Tag Info

New answers tagged

4

It's the standard C "address of" operator... The construction above means: __skb: the parameter given to the macro (a pointer to a struct skbuff) (__skb)->cb: the cb array in the skb (__skb)->cb[0]: the first element in the array &((__skb)->cb[0]): the address of the first element ((struct tcp_skb_cb *)&((__skb)->cb[0])): the address of ...


2

That has nothing to do with cat, pipes or buffering. Your "problem" is upstreams, at the terminal device. If every character you enter at the keyboard in the terminal was available for reading by your application immediately and cat, then would you enter aBackspacebReturn, your application would read a then ^? then b then ^M, which is not what you want and ...


-2

follow this loop: while((ch=getchar())!=EOF) { write(p[1],&ch,1); } with: char carriageReturn = 0x0D; write( p[1], &carriageReturn, 1 );


2

My first comment is all of what you state will only work if the filesystem on the device you're interested in is currently mounted. But I guess you know that and accept that limitation. The method you propose seems quite thorough and I think it will catch all cases. About looking ip in /sys/dev/block: You're not looking for <maj>:0 as you state. ...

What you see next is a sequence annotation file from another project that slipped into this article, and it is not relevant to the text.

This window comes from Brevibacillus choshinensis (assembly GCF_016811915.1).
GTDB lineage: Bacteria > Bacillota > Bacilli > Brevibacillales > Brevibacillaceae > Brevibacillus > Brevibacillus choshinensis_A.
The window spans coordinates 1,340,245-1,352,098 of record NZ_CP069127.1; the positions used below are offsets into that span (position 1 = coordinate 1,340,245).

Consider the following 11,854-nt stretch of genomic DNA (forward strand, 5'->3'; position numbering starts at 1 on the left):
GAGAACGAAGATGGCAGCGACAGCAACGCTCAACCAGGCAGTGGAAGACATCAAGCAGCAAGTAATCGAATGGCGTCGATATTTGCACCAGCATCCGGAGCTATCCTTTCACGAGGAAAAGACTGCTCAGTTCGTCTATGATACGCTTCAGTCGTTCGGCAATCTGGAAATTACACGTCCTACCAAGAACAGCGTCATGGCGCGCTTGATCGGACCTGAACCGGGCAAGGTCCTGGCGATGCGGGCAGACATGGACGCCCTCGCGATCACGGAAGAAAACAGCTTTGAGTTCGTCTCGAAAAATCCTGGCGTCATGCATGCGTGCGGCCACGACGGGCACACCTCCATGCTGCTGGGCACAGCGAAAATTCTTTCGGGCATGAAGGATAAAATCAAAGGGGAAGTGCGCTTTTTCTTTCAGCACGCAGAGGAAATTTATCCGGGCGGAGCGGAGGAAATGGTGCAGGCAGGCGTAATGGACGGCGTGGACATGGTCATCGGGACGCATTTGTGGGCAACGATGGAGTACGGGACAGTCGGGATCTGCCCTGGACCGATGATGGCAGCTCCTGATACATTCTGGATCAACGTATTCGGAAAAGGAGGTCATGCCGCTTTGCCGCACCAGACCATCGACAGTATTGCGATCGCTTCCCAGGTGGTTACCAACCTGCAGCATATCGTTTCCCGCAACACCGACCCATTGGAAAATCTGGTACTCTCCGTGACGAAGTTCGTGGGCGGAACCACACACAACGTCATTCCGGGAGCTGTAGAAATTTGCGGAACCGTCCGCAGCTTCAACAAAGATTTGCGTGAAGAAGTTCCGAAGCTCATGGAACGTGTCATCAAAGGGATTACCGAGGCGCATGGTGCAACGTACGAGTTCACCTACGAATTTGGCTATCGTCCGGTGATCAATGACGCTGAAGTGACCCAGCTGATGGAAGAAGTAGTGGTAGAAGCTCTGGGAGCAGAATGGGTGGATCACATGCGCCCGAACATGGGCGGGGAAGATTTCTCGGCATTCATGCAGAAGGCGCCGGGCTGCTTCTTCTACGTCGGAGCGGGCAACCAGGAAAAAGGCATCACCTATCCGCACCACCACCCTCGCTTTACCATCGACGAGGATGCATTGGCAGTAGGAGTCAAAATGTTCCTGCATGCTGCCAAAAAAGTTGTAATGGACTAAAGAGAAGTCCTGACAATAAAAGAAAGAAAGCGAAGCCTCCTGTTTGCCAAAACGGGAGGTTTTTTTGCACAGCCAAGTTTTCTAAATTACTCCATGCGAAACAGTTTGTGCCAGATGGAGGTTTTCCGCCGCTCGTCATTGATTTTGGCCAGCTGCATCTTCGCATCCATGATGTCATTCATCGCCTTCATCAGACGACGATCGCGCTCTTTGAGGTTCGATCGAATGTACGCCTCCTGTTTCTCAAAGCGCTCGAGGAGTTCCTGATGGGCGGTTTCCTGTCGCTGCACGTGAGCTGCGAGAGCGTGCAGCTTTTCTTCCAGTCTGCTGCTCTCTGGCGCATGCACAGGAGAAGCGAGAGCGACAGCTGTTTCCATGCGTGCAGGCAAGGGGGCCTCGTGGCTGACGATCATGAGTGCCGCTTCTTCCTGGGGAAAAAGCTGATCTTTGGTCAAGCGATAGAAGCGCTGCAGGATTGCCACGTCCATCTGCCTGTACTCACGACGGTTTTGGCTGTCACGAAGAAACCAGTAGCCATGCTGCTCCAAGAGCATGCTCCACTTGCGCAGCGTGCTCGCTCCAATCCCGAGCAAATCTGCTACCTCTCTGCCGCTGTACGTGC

3

The answer is "Other". You can get a glimpse of the memory layout with cat /proc/self/maps. On my 64-bit Arch laptop:: 00400000-0040c000 r-xp 00000000 08:02 1186758 /usr/bin/cat 0060b000-0060c000 r--p 0000b000 08:02 1186758 /usr/bin/cat 0060c000-0060d000 rw-p 0000c000 08:02 1186758 ...


2

You should be aware that the "latency" might include the stdio system buffering enough output for an "efficient" filesystem write. See man 3 setbuf for some further information. The buffering is on a per FILE * basis, so stderr is typically unbuffered, while stdio is typically buffered. That's why output to stderr and output to stdout end up appearing ...


1

First, keep in mind that it is rather unconventional to have your module's code logic change according to other modules' results: this is usually done by using control flags, such as required and requisite, which control which modules get called, in which situations (i.e. according to the current chain status, previous modules' results). With that in mind, ...


0

In Ubuntu, lxc-dev contains the header files, so it's the starting point for writing code using the LXC libraries. Typically for Ubuntu, foo provides stuff that end-users expect, and foo-dev provides what developers need.


7

Sure, of course, since you can develop portable software that runs on both MacOS and Linux. Be sure to test it on Linux at regular intervals to make sure you haven't unintentionally added something unportable. If you want to use Linux-specific features then you will have more of a hard time. Depending on what it is you do, the program may compile on MacOS ...



Top 50 recent answers are included